So in summary: We welcome the truth from whatever place it comes, even from the pope, the preeminent example of the man of sin on earth. A believer won’t, however, follow the pope or any other presumed minister who isn’t crucified with Christ (by God’s grace). That’s what it all comes down to.

“Be ye followers of me, even as I also am of Christ” (1 Corinthians 11:1 KJV).


Victor’s reply:


I watched the video and red Manning’s mission statement. I don’t believe he heard words from the Lord. And his Biblical examples of places ending in “lah” and names ending in “ah” are simply his imaginary and convenient play on words to persuade people of the “heavenliness” of what he heard and does. None of that witnesses with us. Furthermore, there are many people with names ending with those letters who were not good examples at all. Try Adonijah, Athaliah, Ahaziah, Delilah, and so many others. On the other hand, there were notable persons and places whose names didn’t end with “lah” or “ah,” like David, Ruth, John, Paul, Bethel, and Jerusalem. Such names mean nothing, but the real point is that a man of God would know that.

This “lah/ah” thing is but a small thing, nothing to judge James Manning by, in and of itself. Everybody has done silly or pretentious things one time or another. But add to this error the fact that he sticks with it and continuously publicizes it and you realize these aren’t incidental errors, but a walk of error.

I like James Manning and some things he says, as you know, and contrary to popular opinion, the Pharisees were liked, as well. I’m sure you and I would have “liked” them. It didn’t make them right; it only made them dangerous, and so Jesus warned His disciples to beware of their leaven, that hidden element that eventually rises up and shows itself for what it really is, good or bad.

Manning does some good works, even as did the Pharisees and Sadducees, but good works don’t suffice for the Lord. As Paul says, James has another agenda, even if it seems right and good, and it isn’t to serve the Lord with all his heart for the Lord’s sake.

I also note his testimony, in which he said his prayer to God was to be like David. What James Manning needed was to be a repentant and righteous James Manning. There’s meant to be only one David and only one James. While it may be true that we ought to follow the example of righteous men, and that could be what James meant (not very clear), it is also true that we aren’t to envy other men or covet their states or goods, no matter how good they are. We aren’t to seek after men and make heroes of them. Would David have prayed to be made another James Manning? I don’t think so, and that’s because David’s heart was after God, as the Scriptures declare.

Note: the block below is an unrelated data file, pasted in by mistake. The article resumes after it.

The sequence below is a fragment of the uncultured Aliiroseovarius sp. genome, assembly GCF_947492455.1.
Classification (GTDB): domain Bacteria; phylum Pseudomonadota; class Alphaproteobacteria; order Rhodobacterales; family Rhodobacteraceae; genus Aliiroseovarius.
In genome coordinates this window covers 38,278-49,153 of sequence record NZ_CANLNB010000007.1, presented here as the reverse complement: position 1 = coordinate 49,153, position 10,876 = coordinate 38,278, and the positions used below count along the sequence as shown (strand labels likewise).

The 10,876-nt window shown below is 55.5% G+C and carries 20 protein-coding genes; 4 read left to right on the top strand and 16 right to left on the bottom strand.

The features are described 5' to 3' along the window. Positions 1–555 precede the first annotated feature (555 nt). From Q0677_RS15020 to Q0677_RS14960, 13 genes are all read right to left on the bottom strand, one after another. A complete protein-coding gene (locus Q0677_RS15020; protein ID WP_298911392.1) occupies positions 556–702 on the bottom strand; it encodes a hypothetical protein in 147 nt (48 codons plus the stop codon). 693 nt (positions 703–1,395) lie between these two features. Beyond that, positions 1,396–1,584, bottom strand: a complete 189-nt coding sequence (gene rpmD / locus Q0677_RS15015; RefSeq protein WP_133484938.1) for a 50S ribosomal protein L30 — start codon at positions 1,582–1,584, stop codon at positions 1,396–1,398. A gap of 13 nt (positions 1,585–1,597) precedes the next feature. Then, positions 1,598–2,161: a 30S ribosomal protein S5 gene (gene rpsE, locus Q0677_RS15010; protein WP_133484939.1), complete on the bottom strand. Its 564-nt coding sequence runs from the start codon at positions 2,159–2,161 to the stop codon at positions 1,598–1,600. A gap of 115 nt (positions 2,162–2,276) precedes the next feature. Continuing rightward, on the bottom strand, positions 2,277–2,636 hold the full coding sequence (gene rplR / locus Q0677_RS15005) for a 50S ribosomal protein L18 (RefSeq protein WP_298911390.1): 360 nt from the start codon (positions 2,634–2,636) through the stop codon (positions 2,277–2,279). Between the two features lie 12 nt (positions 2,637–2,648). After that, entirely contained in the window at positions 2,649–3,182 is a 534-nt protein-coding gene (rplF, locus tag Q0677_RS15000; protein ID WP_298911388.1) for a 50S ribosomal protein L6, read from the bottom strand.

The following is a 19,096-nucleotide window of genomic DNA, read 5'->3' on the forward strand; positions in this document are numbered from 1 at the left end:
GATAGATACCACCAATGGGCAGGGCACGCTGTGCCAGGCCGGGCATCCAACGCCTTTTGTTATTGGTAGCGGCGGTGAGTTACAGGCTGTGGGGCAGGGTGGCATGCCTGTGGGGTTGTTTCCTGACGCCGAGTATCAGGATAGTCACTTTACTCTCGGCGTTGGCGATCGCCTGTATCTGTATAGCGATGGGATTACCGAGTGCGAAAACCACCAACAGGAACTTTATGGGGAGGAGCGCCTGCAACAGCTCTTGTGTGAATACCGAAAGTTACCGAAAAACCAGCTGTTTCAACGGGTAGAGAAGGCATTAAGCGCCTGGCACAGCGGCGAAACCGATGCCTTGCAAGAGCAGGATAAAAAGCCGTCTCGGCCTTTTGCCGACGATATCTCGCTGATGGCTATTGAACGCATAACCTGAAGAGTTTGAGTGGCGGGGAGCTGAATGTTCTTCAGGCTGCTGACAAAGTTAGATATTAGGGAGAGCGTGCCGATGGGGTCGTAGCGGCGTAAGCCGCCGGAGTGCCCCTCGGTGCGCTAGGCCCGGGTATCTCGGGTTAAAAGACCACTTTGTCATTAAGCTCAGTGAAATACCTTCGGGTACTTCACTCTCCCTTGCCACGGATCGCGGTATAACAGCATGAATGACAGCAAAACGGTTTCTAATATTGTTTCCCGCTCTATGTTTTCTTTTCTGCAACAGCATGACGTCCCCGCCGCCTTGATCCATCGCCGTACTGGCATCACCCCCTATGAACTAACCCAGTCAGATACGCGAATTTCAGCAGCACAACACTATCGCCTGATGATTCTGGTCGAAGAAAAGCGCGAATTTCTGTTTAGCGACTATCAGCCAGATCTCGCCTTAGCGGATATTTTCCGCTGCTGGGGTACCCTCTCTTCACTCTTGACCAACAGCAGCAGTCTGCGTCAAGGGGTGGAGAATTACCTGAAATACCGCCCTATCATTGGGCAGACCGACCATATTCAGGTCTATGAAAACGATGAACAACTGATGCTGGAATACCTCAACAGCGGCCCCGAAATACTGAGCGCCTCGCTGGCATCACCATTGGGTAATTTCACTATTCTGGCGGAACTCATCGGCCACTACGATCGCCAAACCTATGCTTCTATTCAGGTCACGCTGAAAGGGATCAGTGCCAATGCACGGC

Let’s go to James’ attire, title, and decorum in his church. Can you see the apostles doing as he does? Think about John the Immerser or Elijah or any of the prophets. Even the sinless and holy Lord didn’t present Himself in such a way. No, the glory is never in the flesh, and those who know and represent the Lord as He is will readily make that known, not just by word, but also by life and example.

The day we don religious vestments and call ourselves “Reverend” or “Doctor” is the day you run from us, William, as fast and as far away as necessary, for your life.

Should we ever take on those ways, it won’t be because it’s the natural progression of men of God, or because it’s acceptable to God, or because we have made some convenient, viable adjustments to persuade men into the Kingdom, or because God has directed us to do these things. It will be because we have strayed and grown cold toward Him. God forbid that this should ever happen to us. Lord, mercy! Your grace, I pray.

I can think that if everyone were like James Manning, it would be such a very different world we’d be living in. After all, he doesn’t apparently kill, lie, steal, push drugs, run around, or destroy. But, ultimately, would it be truly better? Could it be that Manning’s route is the fine way to disaster, thwarted only by the influence of those saints who, over the centuries and millennia, have taken up the cross and laid down their lives, in order for true righteousness to impact this dark world?

Isn’t it that only by the cross of Christ anything can be of everlasting value? We believe so.

Manning speaks of those who, instead of staying home, should be industrious, even architects. Consider Cain, who offered sacrifices to God and went out and built a city. Wasn’t Cain industrious? Wasn’t he an architect? And what were his descendants, if not skilled in many trades (Genesis 4:16-22)?

James Manning operates on the plane of the flesh, which has knowledge of good and evil, and can be quite impressive in the letter and expression, but it is still merely flesh, which lusts against the spirit (Galatians 5:17).

So you’re right about James Manning, William, because God has given it to you, for which you can be very thankful. Billions over the millennia have not seen or heard what’s been given to you, not because you’re any better than anyone else, but because He has simply decided to do it. And we’re thankful for that.


To see more about how Manning’s ways conflict with the ways of God, read The True Marks of a Cult.